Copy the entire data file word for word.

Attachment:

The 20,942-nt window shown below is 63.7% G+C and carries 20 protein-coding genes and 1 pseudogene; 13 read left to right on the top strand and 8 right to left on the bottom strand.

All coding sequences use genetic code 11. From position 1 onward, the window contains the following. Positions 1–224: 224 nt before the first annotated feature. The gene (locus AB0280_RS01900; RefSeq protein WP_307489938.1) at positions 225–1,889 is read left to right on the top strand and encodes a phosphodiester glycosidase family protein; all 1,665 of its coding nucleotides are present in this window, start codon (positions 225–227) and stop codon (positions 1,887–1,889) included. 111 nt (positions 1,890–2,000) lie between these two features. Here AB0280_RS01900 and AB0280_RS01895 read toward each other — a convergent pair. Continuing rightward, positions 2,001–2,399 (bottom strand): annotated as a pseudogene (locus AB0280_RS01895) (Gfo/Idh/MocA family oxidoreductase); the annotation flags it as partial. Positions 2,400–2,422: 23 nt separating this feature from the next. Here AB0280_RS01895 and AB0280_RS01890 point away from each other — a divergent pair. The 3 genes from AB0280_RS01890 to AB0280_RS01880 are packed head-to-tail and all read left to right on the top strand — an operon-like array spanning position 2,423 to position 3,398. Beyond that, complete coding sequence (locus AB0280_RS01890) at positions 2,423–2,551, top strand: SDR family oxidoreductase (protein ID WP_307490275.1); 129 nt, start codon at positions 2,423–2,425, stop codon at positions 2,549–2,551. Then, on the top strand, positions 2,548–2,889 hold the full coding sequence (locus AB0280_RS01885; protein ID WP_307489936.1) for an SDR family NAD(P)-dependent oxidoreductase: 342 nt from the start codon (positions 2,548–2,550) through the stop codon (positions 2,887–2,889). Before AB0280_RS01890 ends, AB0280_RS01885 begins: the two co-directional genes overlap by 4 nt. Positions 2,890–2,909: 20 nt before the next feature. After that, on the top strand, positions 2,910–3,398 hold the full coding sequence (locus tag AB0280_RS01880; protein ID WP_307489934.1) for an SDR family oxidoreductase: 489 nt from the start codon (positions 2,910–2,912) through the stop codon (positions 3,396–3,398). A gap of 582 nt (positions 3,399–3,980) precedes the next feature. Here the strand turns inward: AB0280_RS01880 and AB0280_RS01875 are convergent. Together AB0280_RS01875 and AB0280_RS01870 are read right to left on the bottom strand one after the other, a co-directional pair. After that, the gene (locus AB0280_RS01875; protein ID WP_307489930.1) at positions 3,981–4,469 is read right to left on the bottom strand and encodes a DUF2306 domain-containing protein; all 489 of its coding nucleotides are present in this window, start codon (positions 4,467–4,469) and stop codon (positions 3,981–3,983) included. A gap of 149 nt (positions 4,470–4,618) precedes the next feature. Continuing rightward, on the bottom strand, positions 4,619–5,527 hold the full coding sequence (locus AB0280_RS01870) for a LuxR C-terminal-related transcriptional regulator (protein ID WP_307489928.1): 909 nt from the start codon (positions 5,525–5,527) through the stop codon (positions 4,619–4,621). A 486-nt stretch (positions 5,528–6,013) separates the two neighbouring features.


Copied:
The 20,942-nt window shown below is 63.7% G+C and carries 20 protein-coding genes and 1 pseudogene; 13 read left to right on the top strand and 8 right to left on the bottom strand.

All coding sequences use genetic code 11. From position 1 onward, the window contains the following. Positions 1–224: 224 nt before the first annotated feature. The gene (locus AB0280_RS01900; RefSeq protein WP_307489938.1) at positions 225–1,889 is read left to right on the top strand and encodes a phosphodiester glycosidase family protein; all 1,665 of its coding nucleotides are present in this window, start codon (positions 225–227) and stop codon (positions 1,887–1,889) included. 111 nt (positions 1,890–2,000) lie between these two features. Here AB0280_RS01900 and AB0280_RS01895 read toward each other — a convergent pair. Continuing rightward, positions 2,001–2,399 (bottom strand): annotated as a pseudogene (locus AB0280_RS01895) (Gfo/Idh/MocA family oxidoreductase); the annotation flags it as partial. Positions 2,400–2,422: 23 nt separating this feature from the next. Here AB0280_RS01895 and AB0280_RS01890 point away from each other — a divergent pair. The 3 genes from AB0280_RS01890 to AB0280_RS01880 are packed head-to-tail and all read left to right on the top strand — an operon-like array spanning position 2,423 to position 3,398. Beyond that, complete coding sequence (locus AB0280_RS01890) at positions 2,423–2,551, top strand: SDR family oxidoreductase (protein ID WP_307490275.1); 129 nt, start codon at positions 2,423–2,425, stop codon at positions 2,549–2,551. Then, on the top strand, positions 2,548–2,889 hold the full coding sequence (locus AB0280_RS01885; protein ID WP_307489936.1) for an SDR family NAD(P)-dependent oxidoreductase: 342 nt from the start codon (positions 2,548–2,550) through the stop codon (positions 2,887–2,889). Before AB0280_RS01890 ends, AB0280_RS01885 begins: the two co-directional genes overlap by 4 nt. Positions 2,890–2,909: 20 nt before the next feature. After that, on the top strand, positions 2,910–3,398 hold the full coding sequence (locus tag AB0280_RS01880; protein ID WP_307489934.1) for an SDR family oxidoreductase: 489 nt from the start codon (positions 2,910–2,912) through the stop codon (positions 3,396–3,398). A gap of 582 nt (positions 3,399–3,980) precedes the next feature. Here the strand turns inward: AB0280_RS01880 and AB0280_RS01875 are convergent. Together AB0280_RS01875 and AB0280_RS01870 are read right to left on the bottom strand one after the other, a co-directional pair. After that, the gene (locus AB0280_RS01875; protein ID WP_307489930.1) at positions 3,981–4,469 is read right to left on the bottom strand and encodes a DUF2306 domain-containing protein; all 489 of its coding nucleotides are present in this window, start codon (positions 4,467–4,469) and stop codon (positions 3,981–3,983) included. A gap of 149 nt (positions 4,470–4,618) precedes the next feature. Continuing rightward, on the bottom strand, positions 4,619–5,527 hold the full coding sequence (locus AB0280_RS01870) for a LuxR C-terminal-related transcriptional regulator (protein ID WP_307489928.1): 909 nt from the start codon (positions 5,525–5,527) through the stop codon (positions 4,619–4,621). A 486-nt stretch (positions 5,528–6,013) separates the two neighbouring features.